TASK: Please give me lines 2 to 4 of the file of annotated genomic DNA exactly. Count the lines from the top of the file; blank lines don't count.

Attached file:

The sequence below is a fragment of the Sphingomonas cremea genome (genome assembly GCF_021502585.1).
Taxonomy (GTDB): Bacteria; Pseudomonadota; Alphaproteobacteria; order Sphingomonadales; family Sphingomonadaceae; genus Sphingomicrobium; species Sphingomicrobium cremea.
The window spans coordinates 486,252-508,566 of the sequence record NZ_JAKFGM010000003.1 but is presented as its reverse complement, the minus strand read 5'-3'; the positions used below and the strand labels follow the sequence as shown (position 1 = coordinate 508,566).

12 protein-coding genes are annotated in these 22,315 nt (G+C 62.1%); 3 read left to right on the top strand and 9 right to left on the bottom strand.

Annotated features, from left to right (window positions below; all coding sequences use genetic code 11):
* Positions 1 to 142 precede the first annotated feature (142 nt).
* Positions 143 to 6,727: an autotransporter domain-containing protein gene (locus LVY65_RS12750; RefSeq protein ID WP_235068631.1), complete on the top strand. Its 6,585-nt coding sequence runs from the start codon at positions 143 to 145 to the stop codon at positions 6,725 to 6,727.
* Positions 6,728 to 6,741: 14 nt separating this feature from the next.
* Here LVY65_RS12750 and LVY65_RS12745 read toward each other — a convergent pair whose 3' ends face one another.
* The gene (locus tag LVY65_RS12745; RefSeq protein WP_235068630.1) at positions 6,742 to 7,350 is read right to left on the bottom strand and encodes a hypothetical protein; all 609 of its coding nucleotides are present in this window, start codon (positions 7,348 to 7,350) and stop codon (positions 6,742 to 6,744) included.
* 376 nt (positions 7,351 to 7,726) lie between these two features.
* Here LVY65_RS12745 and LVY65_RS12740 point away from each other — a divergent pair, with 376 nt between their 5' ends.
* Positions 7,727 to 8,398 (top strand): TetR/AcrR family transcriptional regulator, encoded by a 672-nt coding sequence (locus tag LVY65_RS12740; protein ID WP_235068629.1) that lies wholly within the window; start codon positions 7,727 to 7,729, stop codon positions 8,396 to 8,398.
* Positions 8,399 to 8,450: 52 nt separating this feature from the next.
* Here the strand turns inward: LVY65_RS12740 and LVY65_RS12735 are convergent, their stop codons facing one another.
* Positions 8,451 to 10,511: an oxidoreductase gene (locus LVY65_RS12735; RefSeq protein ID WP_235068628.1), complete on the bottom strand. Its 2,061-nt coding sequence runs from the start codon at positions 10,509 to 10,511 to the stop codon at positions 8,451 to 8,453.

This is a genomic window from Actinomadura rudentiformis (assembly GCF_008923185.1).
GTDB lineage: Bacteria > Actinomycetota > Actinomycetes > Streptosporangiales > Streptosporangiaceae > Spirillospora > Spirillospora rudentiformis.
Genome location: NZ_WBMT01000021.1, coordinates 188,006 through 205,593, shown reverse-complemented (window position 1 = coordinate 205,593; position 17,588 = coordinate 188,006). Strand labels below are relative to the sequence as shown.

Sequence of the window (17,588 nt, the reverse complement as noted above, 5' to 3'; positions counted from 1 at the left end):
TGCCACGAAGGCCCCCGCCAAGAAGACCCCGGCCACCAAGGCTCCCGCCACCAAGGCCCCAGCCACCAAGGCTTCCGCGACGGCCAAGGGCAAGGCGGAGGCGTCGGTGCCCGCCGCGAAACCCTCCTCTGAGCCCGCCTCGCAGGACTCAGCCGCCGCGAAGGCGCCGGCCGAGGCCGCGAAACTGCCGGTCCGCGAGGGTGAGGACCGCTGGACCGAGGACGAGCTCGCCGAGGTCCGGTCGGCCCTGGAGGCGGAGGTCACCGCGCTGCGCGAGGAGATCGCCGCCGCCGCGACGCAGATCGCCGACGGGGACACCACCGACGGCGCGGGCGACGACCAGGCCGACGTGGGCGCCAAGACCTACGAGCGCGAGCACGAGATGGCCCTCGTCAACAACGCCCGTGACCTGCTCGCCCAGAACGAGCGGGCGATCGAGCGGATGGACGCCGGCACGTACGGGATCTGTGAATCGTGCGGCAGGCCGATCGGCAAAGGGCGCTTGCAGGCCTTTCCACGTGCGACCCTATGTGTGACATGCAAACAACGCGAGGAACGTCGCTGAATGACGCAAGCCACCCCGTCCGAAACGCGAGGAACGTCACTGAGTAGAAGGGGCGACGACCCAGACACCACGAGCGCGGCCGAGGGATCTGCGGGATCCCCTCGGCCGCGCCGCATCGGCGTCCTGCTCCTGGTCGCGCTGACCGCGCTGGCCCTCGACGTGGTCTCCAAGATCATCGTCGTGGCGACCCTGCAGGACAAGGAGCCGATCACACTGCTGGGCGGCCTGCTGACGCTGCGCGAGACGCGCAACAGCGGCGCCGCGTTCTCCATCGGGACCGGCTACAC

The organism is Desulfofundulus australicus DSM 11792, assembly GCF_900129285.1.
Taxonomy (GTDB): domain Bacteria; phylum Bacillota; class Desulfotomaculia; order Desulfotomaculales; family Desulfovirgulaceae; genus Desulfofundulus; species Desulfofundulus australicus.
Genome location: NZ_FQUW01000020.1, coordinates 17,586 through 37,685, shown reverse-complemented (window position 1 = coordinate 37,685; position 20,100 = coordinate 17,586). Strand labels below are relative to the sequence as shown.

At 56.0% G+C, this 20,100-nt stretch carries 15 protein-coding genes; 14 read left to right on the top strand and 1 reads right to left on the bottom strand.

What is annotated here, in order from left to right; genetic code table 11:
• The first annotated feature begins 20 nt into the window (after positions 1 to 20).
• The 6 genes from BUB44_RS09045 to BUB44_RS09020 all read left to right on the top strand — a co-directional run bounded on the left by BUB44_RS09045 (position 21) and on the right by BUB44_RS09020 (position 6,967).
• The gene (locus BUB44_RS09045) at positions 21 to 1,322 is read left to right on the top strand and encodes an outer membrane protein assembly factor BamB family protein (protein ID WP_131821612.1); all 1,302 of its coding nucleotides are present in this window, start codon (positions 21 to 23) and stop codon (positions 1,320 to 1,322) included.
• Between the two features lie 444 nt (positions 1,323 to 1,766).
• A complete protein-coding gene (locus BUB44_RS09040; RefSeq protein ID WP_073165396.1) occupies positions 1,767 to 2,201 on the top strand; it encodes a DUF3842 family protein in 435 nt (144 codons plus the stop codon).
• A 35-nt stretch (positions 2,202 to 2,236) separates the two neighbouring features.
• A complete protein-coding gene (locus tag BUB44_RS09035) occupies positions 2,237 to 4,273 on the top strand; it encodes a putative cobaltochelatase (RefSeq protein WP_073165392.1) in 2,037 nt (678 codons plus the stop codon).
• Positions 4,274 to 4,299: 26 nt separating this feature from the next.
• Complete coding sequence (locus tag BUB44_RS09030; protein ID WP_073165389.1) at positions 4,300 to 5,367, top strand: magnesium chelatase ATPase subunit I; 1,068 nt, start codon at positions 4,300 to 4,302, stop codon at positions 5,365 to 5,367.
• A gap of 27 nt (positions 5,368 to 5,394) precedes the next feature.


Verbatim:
Taxonomy (GTDB): Bacteria; Pseudomonadota; Alphaproteobacteria; order Sphingomonadales; family Sphingomonadaceae; genus Sphingomicrobium; species Sphingomicrobium cremea.
The window spans coordinates 486,252-508,566 of the sequence record NZ_JAKFGM010000003.1 but is presented as its reverse complement, the minus strand read 5'-3'; the positions used below and the strand labels follow the sequence as shown (position 1 = coordinate 508,566).

12 protein-coding genes are annotated in these 22,315 nt (G+C 62.1%); 3 read left to right on the top strand and 9 right to left on the bottom strand.